Policy Framework (NPPF). Paragraph 170 states: Planning policies and decisions should contribute to and enhance the natural and local environment by:

a) protecting and enhancing valued landscapes, sites of biodiversity or geological value and soils (in a manner commensurate with their statutory status or identified quality in the development plan);

b) recognising the intrinsic character and beauty of the countryside, and the wider benefits from natural capital and ecosystem services – including the economic and other benefits of the best and most versatile agricultural land, and of trees and woodland.

 

 

The Planning Officer reported that paragraph 172 of the National Planning Policy Framework also requires that “Great weight should be given to conserving and enhancing landscape and
scenic beauty in National Parks, the Broads…[and] the scale and extent of development in these designated areas should be limited.” These are important principles, the aims of which should be applied to sites such as this which are likely to have an impact on the setting of the Broads. As the site is close to the boundary of the designated Broads area, it is appropriate to minimise the visual impact of the proposed operations and ensure the development is as recessive and low-profile as possible.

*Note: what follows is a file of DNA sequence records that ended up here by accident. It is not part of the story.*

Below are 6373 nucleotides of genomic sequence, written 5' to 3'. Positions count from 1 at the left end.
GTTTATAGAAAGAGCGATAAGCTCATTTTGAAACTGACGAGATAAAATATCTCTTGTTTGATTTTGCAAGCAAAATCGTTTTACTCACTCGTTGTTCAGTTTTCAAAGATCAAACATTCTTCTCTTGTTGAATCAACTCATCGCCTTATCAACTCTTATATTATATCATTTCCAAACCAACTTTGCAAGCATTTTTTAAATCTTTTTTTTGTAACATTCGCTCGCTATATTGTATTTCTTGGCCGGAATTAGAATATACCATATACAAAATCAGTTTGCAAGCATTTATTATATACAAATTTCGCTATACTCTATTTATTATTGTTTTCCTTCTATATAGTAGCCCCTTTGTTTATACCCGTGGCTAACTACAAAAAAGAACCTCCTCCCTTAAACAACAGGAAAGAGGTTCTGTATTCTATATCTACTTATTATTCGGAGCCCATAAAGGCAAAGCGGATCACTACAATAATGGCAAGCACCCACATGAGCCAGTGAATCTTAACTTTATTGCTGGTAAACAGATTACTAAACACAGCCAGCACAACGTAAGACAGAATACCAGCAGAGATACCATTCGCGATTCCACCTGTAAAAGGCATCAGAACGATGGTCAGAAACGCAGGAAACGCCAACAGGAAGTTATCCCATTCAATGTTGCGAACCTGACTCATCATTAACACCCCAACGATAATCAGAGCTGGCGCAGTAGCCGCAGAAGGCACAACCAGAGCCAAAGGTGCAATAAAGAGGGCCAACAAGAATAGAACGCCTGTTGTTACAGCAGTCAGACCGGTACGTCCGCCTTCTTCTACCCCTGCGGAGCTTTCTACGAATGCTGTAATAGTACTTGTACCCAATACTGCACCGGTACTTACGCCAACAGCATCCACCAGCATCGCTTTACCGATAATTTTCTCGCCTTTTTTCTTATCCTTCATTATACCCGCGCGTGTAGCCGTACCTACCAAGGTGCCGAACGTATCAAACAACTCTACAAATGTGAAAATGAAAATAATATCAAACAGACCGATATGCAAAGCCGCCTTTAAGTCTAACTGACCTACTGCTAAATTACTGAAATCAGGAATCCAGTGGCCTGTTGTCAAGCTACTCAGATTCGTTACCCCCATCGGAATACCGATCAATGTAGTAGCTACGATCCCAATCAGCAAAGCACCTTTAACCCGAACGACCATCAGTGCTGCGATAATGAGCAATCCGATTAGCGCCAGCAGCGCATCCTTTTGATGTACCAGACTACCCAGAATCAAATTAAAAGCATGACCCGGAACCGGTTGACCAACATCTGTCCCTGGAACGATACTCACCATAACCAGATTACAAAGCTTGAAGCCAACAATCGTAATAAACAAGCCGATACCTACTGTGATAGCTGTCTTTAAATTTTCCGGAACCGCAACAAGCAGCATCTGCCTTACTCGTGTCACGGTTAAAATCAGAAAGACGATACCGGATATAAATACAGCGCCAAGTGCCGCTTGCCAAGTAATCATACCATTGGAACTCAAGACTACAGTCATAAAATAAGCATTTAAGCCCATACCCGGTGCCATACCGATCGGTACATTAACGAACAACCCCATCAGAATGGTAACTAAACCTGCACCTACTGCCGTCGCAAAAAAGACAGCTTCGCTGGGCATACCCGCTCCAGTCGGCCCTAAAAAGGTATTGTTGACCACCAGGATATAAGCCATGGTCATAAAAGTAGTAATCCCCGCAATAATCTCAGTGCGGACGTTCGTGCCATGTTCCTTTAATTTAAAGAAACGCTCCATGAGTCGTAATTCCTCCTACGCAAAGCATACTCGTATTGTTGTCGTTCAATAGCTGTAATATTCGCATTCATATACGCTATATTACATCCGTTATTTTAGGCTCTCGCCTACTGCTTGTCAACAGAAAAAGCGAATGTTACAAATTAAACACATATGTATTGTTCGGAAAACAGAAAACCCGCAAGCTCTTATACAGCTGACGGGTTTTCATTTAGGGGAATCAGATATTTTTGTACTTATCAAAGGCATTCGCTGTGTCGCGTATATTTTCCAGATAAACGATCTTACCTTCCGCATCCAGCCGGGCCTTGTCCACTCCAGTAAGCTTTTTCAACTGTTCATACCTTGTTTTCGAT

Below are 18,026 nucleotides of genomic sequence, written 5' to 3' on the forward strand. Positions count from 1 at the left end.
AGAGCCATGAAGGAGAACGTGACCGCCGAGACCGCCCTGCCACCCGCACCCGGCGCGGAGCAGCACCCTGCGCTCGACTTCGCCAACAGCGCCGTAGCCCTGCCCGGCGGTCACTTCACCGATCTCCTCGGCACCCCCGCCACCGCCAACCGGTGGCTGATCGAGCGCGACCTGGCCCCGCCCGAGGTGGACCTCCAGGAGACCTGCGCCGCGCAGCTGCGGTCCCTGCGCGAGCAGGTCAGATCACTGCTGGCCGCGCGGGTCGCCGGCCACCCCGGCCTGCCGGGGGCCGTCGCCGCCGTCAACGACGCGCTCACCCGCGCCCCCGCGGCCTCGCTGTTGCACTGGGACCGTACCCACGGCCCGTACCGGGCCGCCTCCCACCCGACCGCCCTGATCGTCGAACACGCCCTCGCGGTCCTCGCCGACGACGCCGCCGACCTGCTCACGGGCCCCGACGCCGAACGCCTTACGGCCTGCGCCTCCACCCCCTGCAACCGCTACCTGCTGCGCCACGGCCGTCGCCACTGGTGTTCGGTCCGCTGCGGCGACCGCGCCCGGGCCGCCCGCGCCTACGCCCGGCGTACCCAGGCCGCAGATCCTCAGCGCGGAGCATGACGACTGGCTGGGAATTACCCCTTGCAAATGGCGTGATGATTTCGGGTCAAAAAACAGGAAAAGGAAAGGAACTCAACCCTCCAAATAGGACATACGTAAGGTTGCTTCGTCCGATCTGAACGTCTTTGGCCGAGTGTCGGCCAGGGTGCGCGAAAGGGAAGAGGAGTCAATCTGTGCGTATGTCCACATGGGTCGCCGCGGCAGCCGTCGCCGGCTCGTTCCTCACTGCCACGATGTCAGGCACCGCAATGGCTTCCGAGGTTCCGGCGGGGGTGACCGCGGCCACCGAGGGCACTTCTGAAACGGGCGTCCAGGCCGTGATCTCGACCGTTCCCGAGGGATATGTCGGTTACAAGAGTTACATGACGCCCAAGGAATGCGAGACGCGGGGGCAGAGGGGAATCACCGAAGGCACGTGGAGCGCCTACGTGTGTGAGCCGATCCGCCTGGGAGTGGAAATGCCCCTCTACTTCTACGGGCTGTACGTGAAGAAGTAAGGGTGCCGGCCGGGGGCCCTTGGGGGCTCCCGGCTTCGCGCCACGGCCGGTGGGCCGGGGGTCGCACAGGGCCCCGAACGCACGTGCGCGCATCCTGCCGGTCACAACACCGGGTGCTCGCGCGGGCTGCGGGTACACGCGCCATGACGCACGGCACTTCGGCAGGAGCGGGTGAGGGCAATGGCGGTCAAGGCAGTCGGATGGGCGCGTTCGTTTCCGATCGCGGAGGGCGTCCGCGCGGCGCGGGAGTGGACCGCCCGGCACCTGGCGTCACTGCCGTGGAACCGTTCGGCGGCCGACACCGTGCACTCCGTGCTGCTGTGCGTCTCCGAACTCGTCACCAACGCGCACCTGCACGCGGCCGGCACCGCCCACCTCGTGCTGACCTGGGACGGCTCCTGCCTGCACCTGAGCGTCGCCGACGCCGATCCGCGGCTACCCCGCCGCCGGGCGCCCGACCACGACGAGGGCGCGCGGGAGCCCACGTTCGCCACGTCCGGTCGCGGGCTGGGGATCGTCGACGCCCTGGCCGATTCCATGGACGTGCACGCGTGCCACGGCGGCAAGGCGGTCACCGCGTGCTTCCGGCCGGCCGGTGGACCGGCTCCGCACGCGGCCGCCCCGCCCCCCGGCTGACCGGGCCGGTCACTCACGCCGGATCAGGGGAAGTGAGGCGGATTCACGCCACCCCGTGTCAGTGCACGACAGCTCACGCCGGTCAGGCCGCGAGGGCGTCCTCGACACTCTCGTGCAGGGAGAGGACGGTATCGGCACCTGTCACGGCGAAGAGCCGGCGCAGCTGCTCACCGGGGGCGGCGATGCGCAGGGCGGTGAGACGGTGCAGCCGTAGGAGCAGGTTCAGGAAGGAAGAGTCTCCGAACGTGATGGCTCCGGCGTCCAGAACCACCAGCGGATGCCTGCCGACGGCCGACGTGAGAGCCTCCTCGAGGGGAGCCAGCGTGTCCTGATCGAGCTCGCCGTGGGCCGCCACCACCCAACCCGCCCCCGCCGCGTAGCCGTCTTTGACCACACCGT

The Planning Officer reported that the open and unspoilt area to the south of Mautby provides a complementary landscape or even a ‘buffer’ to the Broads area, but it is noted that in some
instances there has been encroachment which has eroded the setting of the Broads by the creep of industrial processes into the open landscape, and this should be prevented from continuing unchecked. However, it is considered that the proposal is for the storage of timber, wood fuel and firewood in association with an industrial process, and will be ancillary to the industrial process that takes place within the establish use to the north. Although linked to that industrial activity, and supporting the industrial process, the use proposed for this site in isolation does not cause any further significant detrimental harm to character, appearance and special qualities of the Broads Authority area. There are a range of conditions proposed to be added as part of any permission to be granted, which will ensure the development retains a suitable, low-impact appearance more in keeping with the rural nature of the site.

 

 

The Planning Officer reported that it is noted that the Broads Authority has concerns that any proposed tree screening will either be seasonal and less effective as a visual screen, or will
need to include inappropriate species of trees, such as conifers which bring their own problems. Whilst some types of conifers are native such as Scots Pines, the existing screening has used conifers which are seen to be unusual and rather incongruous in appearance. A sensitive landscape plan and site layout plan will need to take these concerns into account but it is considered possible to achieve a balance, which should reduce the site’s prominence year round.